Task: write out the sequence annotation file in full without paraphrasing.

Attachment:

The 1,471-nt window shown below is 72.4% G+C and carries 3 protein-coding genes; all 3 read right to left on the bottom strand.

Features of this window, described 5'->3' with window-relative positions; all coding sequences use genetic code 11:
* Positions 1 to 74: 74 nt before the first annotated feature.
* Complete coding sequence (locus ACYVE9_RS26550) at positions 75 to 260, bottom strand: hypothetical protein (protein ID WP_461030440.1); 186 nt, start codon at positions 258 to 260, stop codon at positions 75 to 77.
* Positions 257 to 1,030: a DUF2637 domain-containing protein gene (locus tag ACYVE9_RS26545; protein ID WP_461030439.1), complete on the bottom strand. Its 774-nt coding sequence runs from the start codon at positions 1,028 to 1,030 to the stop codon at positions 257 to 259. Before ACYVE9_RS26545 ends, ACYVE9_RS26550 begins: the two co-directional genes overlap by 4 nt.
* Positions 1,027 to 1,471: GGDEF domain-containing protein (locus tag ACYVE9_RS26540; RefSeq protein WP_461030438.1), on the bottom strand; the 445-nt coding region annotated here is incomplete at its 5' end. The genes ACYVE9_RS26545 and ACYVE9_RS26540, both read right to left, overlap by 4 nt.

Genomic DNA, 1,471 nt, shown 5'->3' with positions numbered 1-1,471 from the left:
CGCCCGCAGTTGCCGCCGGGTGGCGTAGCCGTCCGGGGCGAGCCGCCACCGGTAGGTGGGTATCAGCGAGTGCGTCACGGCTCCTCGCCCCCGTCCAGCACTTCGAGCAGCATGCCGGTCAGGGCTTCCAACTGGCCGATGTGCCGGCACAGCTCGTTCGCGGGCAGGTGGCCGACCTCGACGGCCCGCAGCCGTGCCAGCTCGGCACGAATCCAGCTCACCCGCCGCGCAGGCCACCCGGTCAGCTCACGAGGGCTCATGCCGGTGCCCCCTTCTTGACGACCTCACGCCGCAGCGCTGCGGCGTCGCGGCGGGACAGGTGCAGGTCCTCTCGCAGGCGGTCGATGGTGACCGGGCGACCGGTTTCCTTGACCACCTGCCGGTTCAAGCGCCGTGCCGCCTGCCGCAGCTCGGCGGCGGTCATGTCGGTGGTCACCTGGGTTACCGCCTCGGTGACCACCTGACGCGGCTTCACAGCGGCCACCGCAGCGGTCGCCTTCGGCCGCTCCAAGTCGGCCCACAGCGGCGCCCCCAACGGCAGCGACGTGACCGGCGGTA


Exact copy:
The 1,471-nt window shown below is 72.4% G+C and carries 3 protein-coding genes; all 3 read right to left on the bottom strand.

Features of this window, described 5'->3' with window-relative positions; all coding sequences use genetic code 11:
* Positions 1 to 74: 74 nt before the first annotated feature.
* Complete coding sequence (locus ACYVE9_RS26550) at positions 75 to 260, bottom strand: hypothetical protein (protein ID WP_461030440.1); 186 nt, start codon at positions 258 to 260, stop codon at positions 75 to 77.
* Positions 257 to 1,030: a DUF2637 domain-containing protein gene (locus tag ACYVE9_RS26545; protein ID WP_461030439.1), complete on the bottom strand. Its 774-nt coding sequence runs from the start codon at positions 1,028 to 1,030 to the stop codon at positions 257 to 259. Before ACYVE9_RS26545 ends, ACYVE9_RS26550 begins: the two co-directional genes overlap by 4 nt.
* Positions 1,027 to 1,471: GGDEF domain-containing protein (locus tag ACYVE9_RS26540; RefSeq protein WP_461030438.1), on the bottom strand; the 445-nt coding region annotated here is incomplete at its 5' end. The genes ACYVE9_RS26545 and ACYVE9_RS26540, both read right to left, overlap by 4 nt.

Genomic DNA, 1,471 nt, shown 5'->3' with positions numbered 1-1,471 from the left:
CGCCCGCAGTTGCCGCCGGGTGGCGTAGCCGTCCGGGGCGAGCCGCCACCGGTAGGTGGGTATCAGCGAGTGCGTCACGGCTCCTCGCCCCCGTCCAGCACTTCGAGCAGCATGCCGGTCAGGGCTTCCAACTGGCCGATGTGCCGGCACAGCTCGTTCGCGGGCAGGTGGCCGACCTCGACGGCCCGCAGCCGTGCCAGCTCGGCACGAATCCAGCTCACCCGCCGCGCAGGCCACCCGGTCAGCTCACGAGGGCTCATGCCGGTGCCCCCTTCTTGACGACCTCACGCCGCAGCGCTGCGGCGTCGCGGCGGGACAGGTGCAGGTCCTCTCGCAGGCGGTCGATGGTGACCGGGCGACCGGTTTCCTTGACCACCTGCCGGTTCAAGCGCCGTGCCGCCTGCCGCAGCTCGGCGGCGGTCATGTCGGTGGTCACCTGGGTTACCGCCTCGGTGACCACCTGACGCGGCTTCACAGCGGCCACCGCAGCGGTCGCCTTCGGCCGCTCCAAGTCGGCCCACAGCGGCGCCCCCAACGGCAGCGACGTGACCGGCGGTA